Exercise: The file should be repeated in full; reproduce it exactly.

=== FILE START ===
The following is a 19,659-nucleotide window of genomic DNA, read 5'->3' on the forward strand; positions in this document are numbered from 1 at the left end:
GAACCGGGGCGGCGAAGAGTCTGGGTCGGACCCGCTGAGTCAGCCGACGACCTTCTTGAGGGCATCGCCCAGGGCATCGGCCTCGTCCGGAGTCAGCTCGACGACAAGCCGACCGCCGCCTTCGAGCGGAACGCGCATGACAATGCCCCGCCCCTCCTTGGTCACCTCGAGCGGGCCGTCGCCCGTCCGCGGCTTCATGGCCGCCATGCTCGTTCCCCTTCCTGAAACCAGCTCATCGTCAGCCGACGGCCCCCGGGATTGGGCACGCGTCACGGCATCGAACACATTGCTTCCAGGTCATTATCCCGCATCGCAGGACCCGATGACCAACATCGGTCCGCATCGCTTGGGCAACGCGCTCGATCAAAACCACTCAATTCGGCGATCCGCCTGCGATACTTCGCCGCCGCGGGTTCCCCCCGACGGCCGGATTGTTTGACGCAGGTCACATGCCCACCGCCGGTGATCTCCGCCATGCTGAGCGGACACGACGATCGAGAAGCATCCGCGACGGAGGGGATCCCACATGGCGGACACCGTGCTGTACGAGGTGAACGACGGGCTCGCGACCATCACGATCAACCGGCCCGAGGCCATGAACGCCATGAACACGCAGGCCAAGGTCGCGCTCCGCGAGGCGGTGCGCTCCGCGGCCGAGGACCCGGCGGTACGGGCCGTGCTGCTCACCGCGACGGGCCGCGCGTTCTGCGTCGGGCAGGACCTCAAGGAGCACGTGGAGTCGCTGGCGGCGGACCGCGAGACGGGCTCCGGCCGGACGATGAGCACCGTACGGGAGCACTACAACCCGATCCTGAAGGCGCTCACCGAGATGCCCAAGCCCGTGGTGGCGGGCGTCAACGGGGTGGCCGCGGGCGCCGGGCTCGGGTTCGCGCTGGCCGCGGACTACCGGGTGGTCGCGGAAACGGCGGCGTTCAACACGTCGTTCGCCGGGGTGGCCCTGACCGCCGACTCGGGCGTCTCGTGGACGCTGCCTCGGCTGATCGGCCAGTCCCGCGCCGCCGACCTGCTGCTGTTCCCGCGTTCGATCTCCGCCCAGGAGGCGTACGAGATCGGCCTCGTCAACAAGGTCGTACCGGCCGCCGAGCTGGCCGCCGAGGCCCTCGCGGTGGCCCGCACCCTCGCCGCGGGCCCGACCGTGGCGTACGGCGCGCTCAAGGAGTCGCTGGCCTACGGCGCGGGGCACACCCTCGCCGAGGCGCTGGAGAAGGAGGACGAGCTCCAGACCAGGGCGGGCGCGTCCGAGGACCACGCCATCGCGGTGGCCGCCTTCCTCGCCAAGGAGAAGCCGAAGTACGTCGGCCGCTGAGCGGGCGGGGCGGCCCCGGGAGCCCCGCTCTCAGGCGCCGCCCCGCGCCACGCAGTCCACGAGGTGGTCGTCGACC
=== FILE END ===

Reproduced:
The following is a 19,659-nucleotide window of genomic DNA, read 5'->3' on the forward strand; positions in this document are numbered from 1 at the left end:
GAACCGGGGCGGCGAAGAGTCTGGGTCGGACCCGCTGAGTCAGCCGACGACCTTCTTGAGGGCATCGCCCAGGGCATCGGCCTCGTCCGGAGTCAGCTCGACGACAAGCCGACCGCCGCCTTCGAGCGGAACGCGCATGACAATGCCCCGCCCCTCCTTGGTCACCTCGAGCGGGCCGTCGCCCGTCCGCGGCTTCATGGCCGCCATGCTCGTTCCCCTTCCTGAAACCAGCTCATCGTCAGCCGACGGCCCCCGGGATTGGGCACGCGTCACGGCATCGAACACATTGCTTCCAGGTCATTATCCCGCATCGCAGGACCCGATGACCAACATCGGTCCGCATCGCTTGGGCAACGCGCTCGATCAAAACCACTCAATTCGGCGATCCGCCTGCGATACTTCGCCGCCGCGGGTTCCCCCCGACGGCCGGATTGTTTGACGCAGGTCACATGCCCACCGCCGGTGATCTCCGCCATGCTGAGCGGACACGACGATCGAGAAGCATCCGCGACGGAGGGGATCCCACATGGCGGACACCGTGCTGTACGAGGTGAACGACGGGCTCGCGACCATCACGATCAACCGGCCCGAGGCCATGAACGCCATGAACACGCAGGCCAAGGTCGCGCTCCGCGAGGCGGTGCGCTCCGCGGCCGAGGACCCGGCGGTACGGGCCGTGCTGCTCACCGCGACGGGCCGCGCGTTCTGCGTCGGGCAGGACCTCAAGGAGCACGTGGAGTCGCTGGCGGCGGACCGCGAGACGGGCTCCGGCCGGACGATGAGCACCGTACGGGAGCACTACAACCCGATCCTGAAGGCGCTCACCGAGATGCCCAAGCCCGTGGTGGCGGGCGTCAACGGGGTGGCCGCGGGCGCCGGGCTCGGGTTCGCGCTGGCCGCGGACTACCGGGTGGTCGCGGAAACGGCGGCGTTCAACACGTCGTTCGCCGGGGTGGCCCTGACCGCCGACTCGGGCGTCTCGTGGACGCTGCCTCGGCTGATCGGCCAGTCCCGCGCCGCCGACCTGCTGCTGTTCCCGCGTTCGATCTCCGCCCAGGAGGCGTACGAGATCGGCCTCGTCAACAAGGTCGTACCGGCCGCCGAGCTGGCCGCCGAGGCCCTCGCGGTGGCCCGCACCCTCGCCGCGGGCCCGACCGTGGCGTACGGCGCGCTCAAGGAGTCGCTGGCCTACGGCGCGGGGCACACCCTCGCCGAGGCGCTGGAGAAGGAGGACGAGCTCCAGACCAGGGCGGGCGCGTCCGAGGACCACGCCATCGCGGTGGCCGCCTTCCTCGCCAAGGAGAAGCCGAAGTACGTCGGCCGCTGAGCGGGCGGGGCGGCCCCGGGAGCCCCGCTCTCAGGCGCCGCCCCGCGCCACGCAGTCCACGAGGTGGTCGTCGACC